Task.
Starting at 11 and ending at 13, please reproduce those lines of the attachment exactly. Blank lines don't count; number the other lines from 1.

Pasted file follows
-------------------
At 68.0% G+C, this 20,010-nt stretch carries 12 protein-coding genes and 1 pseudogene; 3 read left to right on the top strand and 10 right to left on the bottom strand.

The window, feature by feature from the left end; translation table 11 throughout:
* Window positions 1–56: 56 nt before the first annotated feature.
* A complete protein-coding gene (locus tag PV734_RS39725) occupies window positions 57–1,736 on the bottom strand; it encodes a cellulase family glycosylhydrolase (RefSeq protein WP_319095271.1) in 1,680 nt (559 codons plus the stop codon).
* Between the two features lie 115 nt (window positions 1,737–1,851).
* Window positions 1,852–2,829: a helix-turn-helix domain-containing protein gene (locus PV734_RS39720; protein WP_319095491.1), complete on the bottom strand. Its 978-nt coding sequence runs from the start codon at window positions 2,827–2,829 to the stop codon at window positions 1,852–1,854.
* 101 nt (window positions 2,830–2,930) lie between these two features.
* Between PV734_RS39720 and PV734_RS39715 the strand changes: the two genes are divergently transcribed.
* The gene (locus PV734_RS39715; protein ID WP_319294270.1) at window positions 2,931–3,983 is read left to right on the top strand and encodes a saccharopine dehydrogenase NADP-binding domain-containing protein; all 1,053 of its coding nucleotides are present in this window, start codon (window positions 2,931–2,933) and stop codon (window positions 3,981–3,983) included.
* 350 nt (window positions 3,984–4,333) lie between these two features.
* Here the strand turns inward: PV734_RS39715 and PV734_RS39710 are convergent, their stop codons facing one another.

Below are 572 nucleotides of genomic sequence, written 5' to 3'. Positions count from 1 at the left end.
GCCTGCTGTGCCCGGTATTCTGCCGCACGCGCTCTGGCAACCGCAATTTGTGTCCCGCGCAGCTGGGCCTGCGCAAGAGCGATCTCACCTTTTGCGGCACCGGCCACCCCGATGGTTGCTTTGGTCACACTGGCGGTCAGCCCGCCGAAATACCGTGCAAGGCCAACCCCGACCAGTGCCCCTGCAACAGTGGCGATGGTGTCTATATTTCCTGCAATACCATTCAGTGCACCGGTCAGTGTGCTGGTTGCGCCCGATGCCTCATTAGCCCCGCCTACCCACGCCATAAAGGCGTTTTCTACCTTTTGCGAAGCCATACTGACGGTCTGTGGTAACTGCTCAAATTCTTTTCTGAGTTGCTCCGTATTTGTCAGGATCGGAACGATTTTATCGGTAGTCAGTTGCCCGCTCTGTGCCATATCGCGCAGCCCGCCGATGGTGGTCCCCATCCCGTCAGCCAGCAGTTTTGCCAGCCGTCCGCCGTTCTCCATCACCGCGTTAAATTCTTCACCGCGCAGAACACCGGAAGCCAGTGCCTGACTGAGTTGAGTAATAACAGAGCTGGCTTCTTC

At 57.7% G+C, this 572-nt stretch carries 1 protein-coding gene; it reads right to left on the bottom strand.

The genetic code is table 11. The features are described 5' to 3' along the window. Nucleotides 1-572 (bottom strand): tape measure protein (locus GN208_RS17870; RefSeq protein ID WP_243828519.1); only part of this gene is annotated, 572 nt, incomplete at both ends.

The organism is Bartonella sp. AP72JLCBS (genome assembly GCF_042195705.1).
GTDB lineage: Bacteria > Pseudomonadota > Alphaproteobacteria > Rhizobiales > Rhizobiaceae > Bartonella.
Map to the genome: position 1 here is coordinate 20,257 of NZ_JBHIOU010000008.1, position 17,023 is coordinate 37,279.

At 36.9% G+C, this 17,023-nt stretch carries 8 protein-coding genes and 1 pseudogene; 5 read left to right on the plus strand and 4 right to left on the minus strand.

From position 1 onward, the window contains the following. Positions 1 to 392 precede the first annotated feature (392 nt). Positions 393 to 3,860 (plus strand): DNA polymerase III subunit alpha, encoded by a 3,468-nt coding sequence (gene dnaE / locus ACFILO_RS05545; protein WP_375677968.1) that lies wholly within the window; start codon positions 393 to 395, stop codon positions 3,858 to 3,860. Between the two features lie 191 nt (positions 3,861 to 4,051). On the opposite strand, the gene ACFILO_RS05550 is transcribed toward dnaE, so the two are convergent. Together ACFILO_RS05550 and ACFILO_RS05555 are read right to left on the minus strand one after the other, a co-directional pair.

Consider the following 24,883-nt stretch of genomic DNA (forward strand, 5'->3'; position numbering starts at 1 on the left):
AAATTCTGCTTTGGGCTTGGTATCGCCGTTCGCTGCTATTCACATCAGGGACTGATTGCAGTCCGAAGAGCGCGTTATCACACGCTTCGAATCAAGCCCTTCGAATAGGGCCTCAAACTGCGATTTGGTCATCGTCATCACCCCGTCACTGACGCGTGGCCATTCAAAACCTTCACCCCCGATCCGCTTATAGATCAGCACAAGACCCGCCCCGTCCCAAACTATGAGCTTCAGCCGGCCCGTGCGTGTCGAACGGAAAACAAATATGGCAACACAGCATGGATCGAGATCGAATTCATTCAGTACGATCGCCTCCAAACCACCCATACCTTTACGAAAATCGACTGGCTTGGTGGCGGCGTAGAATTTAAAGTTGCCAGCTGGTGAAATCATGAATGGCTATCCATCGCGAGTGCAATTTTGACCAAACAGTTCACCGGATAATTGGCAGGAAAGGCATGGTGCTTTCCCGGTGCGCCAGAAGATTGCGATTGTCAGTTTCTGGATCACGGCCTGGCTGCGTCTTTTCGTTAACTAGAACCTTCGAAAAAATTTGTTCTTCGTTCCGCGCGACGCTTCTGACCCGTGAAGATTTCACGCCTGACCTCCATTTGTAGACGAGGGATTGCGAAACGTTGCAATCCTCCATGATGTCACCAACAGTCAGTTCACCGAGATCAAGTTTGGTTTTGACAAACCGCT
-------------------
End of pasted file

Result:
* Here the strand turns inward: PV734_RS39715 and PV734_RS39710 are convergent, their stop codons facing one another.

Below are 572 nucleotides of genomic sequence, written 5' to 3'. Positions count from 1 at the left end.
GCCTGCTGTGCCCGGTATTCTGCCGCACGCGCTCTGGCAACCGCAATTTGTGTCCCGCGCAGCTGGGCCTGCGCAAGAGCGATCTCACCTTTTGCGGCACCGGCCACCCCGATGGTTGCTTTGGTCACACTGGCGGTCAGCCCGCCGAAATACCGTGCAAGGCCAACCCCGACCAGTGCCCCTGCAACAGTGGCGATGGTGTCTATATTTCCTGCAATACCATTCAGTGCACCGGTCAGTGTGCTGGTTGCGCCCGATGCCTCATTAGCCCCGCCTACCCACGCCATAAAGGCGTTTTCTACCTTTTGCGAAGCCATACTGACGGTCTGTGGTAACTGCTCAAATTCTTTTCTGAGTTGCTCCGTATTTGTCAGGATCGGAACGATTTTATCGGTAGTCAGTTGCCCGCTCTGTGCCATATCGCGCAGCCCGCCGATGGTGGTCCCCATCCCGTCAGCCAGCAGTTTTGCCAGCCGTCCGCCGTTCTCCATCACCGCGTTAAATTCTTCACCGCGCAGAACACCGGAAGCCAGTGCCTGACTGAGTTGAGTAATAACAGAGCTGGCTTCTTC